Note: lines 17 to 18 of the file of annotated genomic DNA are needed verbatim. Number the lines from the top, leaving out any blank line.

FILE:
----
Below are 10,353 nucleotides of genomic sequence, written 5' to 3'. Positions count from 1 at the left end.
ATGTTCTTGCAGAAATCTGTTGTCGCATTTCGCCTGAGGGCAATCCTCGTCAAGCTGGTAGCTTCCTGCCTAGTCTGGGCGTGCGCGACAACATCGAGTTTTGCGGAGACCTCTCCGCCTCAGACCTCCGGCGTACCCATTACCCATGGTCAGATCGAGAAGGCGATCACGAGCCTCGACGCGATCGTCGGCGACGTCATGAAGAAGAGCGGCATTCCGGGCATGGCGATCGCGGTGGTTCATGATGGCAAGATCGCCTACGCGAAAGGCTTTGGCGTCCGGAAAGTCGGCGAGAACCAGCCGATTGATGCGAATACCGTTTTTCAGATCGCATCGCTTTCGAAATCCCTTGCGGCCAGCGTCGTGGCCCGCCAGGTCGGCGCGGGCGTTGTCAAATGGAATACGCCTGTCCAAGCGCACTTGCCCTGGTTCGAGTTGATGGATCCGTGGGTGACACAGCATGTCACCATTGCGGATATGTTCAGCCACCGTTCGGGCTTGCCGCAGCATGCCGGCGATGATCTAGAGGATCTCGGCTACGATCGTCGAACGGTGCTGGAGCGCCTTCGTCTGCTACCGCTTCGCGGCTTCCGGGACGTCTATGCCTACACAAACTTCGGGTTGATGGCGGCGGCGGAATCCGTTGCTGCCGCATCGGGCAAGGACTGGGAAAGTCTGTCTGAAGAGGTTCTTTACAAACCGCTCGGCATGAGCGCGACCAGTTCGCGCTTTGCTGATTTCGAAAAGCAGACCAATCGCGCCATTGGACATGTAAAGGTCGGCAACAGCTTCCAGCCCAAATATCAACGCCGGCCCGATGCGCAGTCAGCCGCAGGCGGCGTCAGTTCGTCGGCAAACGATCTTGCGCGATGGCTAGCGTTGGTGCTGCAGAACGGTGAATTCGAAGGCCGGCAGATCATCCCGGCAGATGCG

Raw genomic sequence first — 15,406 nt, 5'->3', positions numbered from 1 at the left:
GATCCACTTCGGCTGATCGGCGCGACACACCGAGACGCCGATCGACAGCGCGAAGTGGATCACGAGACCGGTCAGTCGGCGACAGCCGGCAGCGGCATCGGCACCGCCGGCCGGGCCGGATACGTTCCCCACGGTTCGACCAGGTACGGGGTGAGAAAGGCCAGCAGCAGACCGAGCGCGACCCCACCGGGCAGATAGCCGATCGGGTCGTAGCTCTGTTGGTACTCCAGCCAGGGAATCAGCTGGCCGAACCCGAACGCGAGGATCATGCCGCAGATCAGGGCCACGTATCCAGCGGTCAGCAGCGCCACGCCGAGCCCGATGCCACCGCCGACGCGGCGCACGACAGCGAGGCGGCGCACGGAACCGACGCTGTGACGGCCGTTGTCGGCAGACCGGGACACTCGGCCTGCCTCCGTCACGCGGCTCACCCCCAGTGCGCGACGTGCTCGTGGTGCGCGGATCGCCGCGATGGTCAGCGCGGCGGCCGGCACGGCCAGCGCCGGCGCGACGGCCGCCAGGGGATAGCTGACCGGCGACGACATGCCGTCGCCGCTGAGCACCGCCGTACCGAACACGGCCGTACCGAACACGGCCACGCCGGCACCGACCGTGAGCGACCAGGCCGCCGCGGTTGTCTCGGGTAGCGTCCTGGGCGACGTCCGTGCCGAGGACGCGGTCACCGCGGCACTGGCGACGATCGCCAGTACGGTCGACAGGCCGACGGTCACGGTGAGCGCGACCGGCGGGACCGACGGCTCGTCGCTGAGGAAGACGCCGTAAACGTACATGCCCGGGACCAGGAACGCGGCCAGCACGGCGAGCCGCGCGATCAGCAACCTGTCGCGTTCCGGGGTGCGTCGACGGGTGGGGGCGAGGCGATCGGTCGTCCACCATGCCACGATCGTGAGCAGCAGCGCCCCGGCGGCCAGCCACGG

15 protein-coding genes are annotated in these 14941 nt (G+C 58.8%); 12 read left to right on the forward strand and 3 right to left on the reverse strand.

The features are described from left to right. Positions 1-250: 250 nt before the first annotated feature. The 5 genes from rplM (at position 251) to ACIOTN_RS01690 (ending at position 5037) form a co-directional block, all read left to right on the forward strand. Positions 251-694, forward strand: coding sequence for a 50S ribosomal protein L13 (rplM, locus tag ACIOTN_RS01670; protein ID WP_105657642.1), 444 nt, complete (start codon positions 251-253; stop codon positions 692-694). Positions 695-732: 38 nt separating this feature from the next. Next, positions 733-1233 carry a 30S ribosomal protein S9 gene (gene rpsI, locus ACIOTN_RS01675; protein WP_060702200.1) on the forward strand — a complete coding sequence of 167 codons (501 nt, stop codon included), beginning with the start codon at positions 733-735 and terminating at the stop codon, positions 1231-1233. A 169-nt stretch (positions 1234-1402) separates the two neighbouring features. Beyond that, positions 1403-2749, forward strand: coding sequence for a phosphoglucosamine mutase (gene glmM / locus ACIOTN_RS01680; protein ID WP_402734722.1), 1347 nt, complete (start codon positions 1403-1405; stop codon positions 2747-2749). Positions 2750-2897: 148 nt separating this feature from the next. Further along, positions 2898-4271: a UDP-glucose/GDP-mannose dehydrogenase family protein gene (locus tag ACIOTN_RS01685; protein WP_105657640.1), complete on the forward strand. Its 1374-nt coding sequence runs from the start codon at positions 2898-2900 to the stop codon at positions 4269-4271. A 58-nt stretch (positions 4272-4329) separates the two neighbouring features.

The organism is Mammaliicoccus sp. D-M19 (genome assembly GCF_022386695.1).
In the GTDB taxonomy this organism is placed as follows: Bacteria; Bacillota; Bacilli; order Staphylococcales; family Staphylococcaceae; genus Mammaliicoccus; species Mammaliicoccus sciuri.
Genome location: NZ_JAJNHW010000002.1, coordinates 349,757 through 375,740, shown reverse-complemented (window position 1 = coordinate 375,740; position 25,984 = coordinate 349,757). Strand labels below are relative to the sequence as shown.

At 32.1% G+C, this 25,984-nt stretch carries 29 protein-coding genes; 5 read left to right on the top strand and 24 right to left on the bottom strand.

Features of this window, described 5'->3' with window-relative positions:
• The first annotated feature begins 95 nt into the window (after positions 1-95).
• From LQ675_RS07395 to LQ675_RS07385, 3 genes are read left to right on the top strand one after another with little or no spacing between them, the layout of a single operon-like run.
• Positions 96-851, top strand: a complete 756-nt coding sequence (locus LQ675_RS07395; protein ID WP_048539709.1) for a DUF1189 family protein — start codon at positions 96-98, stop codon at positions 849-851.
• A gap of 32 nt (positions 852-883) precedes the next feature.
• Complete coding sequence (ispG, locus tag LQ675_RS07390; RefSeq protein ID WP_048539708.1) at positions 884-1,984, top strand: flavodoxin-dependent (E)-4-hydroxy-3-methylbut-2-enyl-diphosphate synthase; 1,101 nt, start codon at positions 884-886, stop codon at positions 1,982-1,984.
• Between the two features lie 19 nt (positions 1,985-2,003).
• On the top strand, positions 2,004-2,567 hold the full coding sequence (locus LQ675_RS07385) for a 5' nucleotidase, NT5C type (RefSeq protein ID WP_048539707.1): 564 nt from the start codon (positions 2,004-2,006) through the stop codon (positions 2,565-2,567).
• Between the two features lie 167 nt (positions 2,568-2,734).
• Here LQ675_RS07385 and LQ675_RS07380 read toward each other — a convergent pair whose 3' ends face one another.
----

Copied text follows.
• Between the two features lie 19 nt (positions 1,985-2,003).
• On the top strand, positions 2,004-2,567 hold the full coding sequence (locus LQ675_RS07385) for a 5' nucleotidase, NT5C type (RefSeq protein ID WP_048539707.1): 564 nt from the start codon (positions 2,004-2,006) through the stop codon (positions 2,565-2,567).